When scheduling the contractors to build the farm pond, we did not go into this project without some due diligence. We have been working towards this goal for quite some time. In April of 2019, Philip tested his theory that the proposed pond site would hold water. The first step was to make a small excavated or dugout pond in the proposed site just to see what would happen. A dugout pond is simply a pit dug in the ground that collects surface runoff to create a pond. We were thrilled when the pond filled up and held water! He enlarged it slightly, which is not easy to do once the pond fills with water without special equipment. While the water level goes up and down with weather conditions, it has consistently held water since we first dug it in 2019.
Proper Construction of an Embankment Pond
The type of pond that we built at Kowalski Mountain is an embankment pond. When building an embankment pond there are some important considerations before beginning construction.
An embankment pond is a pond built by creating a raised embankment to hold water. In the case of our pond, the embankment needed to be significant. The pond construction site was chosen because it was an area where mountain runoff was coming off the mountain creating a gully. Philip wanted to capture the water coming off the mountain, rather than it be lost in the creek. Because of this, the water source was on the high side of the existing area. In order to create a pond in this area, the embankment would need to be built high enough to contain the water at the expected water level.
The side of the dam will be an area that will be impossible to mow. Our plan is to plant wildflowers on the outside of the dam. This will provide nectar and pollen sources for our bees and it will create a lovely backdrop for the pond.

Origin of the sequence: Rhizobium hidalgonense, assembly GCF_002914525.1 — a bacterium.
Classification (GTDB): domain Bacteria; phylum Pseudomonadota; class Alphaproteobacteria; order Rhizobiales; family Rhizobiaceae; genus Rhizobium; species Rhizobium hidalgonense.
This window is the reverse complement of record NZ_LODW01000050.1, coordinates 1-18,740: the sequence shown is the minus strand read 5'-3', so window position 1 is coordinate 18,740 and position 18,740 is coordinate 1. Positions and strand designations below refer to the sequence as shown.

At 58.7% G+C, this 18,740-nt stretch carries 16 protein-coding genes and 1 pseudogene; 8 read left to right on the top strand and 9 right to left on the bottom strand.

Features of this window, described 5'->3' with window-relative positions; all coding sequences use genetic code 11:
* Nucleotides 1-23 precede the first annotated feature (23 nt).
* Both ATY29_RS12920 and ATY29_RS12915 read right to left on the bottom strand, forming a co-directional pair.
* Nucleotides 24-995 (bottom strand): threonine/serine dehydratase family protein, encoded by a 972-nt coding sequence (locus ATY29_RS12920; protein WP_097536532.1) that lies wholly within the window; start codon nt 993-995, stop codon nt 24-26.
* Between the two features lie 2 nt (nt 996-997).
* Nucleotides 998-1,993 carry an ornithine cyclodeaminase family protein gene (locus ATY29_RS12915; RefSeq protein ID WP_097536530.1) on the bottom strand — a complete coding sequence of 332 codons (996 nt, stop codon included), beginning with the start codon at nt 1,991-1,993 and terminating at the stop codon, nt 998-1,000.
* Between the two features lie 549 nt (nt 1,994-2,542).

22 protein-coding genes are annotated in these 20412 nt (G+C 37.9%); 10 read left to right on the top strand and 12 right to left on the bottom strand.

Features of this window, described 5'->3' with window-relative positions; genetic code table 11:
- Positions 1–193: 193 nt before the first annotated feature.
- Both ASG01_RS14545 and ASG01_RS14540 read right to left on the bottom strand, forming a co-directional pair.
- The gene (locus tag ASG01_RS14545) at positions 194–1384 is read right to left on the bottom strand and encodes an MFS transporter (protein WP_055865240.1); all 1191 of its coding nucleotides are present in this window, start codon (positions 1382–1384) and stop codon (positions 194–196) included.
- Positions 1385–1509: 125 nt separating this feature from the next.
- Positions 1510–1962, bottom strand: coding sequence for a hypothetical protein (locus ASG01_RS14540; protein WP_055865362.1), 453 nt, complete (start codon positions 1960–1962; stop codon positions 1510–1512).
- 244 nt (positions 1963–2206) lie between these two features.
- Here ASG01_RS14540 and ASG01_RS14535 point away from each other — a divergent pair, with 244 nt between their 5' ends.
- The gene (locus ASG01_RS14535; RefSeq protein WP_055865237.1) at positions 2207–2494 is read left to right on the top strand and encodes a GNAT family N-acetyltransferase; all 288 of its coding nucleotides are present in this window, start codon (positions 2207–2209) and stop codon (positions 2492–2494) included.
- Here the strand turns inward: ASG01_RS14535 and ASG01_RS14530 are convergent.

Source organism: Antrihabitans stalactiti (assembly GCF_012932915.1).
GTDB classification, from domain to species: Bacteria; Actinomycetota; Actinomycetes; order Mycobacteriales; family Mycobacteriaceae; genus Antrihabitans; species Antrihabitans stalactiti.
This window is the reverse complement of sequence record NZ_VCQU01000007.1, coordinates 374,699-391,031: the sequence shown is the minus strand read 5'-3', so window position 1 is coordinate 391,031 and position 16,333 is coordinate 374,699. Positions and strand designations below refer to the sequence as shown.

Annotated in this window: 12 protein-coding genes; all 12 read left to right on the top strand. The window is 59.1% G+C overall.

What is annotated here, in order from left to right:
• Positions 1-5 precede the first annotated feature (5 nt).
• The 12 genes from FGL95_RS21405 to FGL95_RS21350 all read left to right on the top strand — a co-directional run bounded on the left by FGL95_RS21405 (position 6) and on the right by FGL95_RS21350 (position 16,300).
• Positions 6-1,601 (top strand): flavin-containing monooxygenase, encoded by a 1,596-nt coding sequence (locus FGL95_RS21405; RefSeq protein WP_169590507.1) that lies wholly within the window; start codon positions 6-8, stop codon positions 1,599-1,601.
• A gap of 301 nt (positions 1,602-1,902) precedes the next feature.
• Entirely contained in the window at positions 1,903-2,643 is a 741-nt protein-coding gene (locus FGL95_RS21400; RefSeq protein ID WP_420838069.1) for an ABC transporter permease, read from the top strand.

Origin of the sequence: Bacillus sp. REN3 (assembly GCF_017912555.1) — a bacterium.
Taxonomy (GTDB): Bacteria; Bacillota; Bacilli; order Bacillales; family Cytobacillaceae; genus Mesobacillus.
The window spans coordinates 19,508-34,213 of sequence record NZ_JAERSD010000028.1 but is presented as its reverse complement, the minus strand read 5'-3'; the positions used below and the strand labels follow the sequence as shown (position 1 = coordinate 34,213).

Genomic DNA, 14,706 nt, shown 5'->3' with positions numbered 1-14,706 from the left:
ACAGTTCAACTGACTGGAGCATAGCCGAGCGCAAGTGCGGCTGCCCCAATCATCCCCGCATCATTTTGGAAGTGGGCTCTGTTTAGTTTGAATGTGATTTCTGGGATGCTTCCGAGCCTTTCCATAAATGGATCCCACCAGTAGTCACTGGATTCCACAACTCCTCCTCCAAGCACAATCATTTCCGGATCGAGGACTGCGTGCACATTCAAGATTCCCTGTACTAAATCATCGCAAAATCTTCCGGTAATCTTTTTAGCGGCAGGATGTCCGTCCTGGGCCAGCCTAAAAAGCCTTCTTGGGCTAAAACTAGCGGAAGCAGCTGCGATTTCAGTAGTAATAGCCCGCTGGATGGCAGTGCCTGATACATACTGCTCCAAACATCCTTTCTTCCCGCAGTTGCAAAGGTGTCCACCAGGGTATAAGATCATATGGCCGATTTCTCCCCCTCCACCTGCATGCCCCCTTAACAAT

When building a farm pond, the soil type of the pond basin is important. In order to hold water, the basin needs to contain at least a 20% clay mixture. Ed and Clifton removed the topsoil layer over the pond area and left that for us to use for other projects. The topsoil was not used in the construction of the pond dam, or the pond basin. Caneyville soil survey report states that the bedrock in our area is a silty clay loam and is moderately slow to slow permeability. In simple terms, this means that water slowly seeps through the clay basin. Under 0.6 inches of water passes through slow permeable soil per hour. This makes our soil a perfect choice for our farm pond.
If our pond does not hold water, as we expect it to, we can seal the pond basin with sodium bentonite. Bentonite is a natural sealant that swells when wet and creates a natural seal. This would be a preferred option if we need to take further action to seal the pond. As you can imagine, a pond this size is too large to consider using pond liners to hold water.
Depth of the Homestead Pond
When building an embankment pond, the depth of the pond is important. Most fish prefer a water depth of about 4 to 5 feet deep, as the oxygen concentrations are most appropriate to maintain life. We estimate that our pond will be about 6 feet deep. It is shallower than we wanted, however, Ed and Clifton were having problems getting enough dirt to raise the embankment high enough to raise the water level. They used a laser level to measure the dam level and determine that the water level was appropriate.
We really ran out of time. We only had two days for all of our bulldozer projects and at the end of day two, we had to relent to a lower water level, as it was the best they could do in the time we had.
Filling a Farm Pond: Water Source